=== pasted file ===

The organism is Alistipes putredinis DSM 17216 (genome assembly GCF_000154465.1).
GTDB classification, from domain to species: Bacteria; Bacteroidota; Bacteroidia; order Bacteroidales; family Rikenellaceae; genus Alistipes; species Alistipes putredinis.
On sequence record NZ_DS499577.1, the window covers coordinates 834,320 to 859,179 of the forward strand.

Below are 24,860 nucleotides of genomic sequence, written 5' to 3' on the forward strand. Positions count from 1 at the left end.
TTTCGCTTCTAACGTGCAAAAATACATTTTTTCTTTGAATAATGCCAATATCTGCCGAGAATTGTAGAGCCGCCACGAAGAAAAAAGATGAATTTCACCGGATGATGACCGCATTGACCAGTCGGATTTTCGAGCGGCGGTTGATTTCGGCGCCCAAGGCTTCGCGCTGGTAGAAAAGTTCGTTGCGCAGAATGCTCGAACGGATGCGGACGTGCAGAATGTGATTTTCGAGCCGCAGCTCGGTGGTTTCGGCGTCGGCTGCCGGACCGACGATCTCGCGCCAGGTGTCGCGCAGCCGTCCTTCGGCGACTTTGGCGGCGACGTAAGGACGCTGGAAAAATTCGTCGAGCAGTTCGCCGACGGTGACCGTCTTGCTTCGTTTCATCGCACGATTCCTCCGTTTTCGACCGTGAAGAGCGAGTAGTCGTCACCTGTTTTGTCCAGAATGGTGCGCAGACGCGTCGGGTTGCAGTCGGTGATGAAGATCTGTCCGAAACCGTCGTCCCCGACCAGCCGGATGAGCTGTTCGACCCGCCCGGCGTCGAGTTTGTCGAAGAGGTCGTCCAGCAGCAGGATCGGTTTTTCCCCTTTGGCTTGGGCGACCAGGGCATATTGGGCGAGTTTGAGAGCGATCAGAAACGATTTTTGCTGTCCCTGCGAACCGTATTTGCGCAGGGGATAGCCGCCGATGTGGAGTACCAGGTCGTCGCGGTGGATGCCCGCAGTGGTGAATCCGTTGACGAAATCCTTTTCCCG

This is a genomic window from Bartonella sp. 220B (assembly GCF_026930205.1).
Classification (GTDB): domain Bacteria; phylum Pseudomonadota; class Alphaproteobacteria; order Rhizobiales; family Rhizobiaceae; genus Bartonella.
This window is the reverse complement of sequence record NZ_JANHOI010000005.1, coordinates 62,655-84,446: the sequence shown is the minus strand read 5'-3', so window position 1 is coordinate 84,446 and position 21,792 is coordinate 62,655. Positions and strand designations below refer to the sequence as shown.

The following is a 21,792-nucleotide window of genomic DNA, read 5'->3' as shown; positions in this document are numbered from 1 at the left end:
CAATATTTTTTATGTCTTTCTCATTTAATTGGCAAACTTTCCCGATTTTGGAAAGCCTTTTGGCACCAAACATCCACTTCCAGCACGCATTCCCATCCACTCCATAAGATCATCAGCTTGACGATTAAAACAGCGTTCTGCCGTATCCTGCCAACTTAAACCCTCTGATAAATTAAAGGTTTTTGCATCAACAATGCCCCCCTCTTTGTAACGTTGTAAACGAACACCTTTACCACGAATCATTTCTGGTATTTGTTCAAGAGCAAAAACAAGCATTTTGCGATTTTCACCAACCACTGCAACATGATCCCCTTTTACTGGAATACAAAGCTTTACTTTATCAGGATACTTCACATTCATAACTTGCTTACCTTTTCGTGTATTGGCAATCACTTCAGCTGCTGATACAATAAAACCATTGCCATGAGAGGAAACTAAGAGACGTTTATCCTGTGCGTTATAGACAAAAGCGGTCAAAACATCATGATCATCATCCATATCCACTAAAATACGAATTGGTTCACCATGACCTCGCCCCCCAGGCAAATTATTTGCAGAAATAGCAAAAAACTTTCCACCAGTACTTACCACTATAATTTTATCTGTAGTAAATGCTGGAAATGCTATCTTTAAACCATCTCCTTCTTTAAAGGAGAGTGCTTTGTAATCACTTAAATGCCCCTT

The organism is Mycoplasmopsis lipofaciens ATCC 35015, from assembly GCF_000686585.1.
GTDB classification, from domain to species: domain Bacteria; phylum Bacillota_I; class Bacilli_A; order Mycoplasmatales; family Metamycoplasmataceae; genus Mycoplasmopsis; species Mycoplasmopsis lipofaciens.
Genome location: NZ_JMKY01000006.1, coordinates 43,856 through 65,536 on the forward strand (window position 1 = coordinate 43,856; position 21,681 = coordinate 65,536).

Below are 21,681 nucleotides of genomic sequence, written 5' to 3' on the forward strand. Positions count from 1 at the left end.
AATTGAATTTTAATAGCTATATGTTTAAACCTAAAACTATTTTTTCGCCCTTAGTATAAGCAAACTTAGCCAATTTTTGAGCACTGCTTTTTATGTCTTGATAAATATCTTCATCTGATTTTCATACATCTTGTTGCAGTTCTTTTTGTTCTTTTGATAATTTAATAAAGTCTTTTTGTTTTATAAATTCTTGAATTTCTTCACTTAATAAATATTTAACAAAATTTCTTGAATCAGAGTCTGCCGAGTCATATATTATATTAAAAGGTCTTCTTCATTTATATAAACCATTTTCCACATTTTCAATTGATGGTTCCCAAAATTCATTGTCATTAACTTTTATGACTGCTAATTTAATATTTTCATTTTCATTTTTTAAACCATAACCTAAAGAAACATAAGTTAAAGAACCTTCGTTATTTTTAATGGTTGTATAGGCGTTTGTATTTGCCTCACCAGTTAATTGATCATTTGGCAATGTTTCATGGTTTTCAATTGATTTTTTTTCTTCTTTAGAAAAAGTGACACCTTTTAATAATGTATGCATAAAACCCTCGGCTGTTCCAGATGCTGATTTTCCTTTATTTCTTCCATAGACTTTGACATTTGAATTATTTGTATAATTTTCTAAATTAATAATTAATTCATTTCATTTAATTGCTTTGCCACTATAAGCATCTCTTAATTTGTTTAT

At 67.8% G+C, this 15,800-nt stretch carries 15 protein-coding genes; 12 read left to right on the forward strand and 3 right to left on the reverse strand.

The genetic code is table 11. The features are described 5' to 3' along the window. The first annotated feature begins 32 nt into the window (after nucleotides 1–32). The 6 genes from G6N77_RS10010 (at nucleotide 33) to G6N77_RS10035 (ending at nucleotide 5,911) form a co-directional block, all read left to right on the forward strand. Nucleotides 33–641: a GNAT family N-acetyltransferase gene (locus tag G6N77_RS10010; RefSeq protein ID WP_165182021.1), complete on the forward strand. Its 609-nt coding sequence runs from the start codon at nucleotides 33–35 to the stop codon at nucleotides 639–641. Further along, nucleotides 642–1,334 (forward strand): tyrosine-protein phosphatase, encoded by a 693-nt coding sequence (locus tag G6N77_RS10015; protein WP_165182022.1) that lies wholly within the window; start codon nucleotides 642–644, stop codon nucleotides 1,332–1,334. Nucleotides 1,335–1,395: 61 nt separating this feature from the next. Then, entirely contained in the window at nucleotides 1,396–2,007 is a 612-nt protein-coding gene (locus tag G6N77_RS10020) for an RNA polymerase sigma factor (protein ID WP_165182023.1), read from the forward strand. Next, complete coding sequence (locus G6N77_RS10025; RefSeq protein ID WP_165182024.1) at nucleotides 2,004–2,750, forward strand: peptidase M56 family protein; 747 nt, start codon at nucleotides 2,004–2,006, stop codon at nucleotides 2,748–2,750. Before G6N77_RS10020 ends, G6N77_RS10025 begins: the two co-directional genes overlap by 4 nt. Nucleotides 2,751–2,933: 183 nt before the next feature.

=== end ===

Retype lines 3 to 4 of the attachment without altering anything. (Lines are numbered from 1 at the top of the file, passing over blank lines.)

On sequence record NZ_DS499577.1, the window covers coordinates 834,320 to 859,179 of the forward strand.

Below are 24,860 nucleotides of genomic sequence, written 5' to 3' on the forward strand. Positions count from 1 at the left end.